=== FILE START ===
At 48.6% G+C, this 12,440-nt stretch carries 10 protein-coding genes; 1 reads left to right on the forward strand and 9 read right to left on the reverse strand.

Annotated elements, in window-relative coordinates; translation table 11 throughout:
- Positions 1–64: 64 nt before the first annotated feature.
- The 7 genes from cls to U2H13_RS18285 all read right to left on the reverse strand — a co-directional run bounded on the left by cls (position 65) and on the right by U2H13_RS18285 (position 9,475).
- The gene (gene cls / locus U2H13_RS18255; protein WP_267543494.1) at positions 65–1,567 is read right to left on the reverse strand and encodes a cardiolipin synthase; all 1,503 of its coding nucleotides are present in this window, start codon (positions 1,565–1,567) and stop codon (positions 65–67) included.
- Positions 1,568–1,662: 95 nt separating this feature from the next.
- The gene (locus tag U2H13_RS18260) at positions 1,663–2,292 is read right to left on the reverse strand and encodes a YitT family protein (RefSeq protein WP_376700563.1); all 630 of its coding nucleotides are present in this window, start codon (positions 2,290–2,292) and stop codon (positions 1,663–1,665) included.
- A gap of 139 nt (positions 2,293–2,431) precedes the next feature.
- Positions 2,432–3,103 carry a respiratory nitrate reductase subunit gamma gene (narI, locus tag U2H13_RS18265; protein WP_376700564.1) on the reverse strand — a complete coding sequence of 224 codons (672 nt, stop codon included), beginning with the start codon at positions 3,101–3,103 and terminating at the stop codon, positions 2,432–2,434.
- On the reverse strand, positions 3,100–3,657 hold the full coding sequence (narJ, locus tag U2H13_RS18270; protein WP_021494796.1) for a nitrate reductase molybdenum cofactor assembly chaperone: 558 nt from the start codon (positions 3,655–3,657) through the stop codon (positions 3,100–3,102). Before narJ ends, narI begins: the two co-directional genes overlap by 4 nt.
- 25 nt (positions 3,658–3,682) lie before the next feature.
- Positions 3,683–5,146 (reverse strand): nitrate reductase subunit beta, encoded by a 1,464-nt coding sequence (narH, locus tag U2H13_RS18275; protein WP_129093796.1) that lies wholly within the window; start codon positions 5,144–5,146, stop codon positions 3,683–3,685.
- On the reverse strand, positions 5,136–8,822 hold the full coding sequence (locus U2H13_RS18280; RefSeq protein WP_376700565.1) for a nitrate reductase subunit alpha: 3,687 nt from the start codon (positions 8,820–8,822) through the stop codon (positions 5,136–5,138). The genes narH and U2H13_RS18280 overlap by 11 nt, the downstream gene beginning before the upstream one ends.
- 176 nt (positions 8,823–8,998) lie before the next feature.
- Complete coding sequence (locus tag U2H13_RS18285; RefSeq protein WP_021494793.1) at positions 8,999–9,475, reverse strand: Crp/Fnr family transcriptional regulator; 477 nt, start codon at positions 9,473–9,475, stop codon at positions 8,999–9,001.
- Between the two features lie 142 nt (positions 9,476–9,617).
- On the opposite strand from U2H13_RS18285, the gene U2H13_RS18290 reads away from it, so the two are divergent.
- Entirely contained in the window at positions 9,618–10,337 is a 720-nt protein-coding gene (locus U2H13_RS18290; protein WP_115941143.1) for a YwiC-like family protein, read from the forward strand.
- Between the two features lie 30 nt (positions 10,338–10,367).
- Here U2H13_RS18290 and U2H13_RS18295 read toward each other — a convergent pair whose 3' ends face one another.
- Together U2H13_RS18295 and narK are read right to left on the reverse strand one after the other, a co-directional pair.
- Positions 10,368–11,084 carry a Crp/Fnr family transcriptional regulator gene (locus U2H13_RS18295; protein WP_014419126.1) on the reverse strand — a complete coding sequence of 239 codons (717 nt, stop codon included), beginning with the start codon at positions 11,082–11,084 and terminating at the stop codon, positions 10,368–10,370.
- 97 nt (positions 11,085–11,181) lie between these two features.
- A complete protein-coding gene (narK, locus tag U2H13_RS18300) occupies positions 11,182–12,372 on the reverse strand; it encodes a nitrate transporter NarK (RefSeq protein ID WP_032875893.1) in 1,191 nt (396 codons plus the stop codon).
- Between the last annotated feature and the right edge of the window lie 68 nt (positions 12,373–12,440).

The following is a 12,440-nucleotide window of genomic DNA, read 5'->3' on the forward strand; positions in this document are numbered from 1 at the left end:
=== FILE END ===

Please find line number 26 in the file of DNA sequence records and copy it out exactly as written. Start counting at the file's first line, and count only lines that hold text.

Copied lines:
The following is a 12,440-nucleotide window of genomic DNA, read 5'->3' on the forward strand; positions in this document are numbered from 1 at the left end: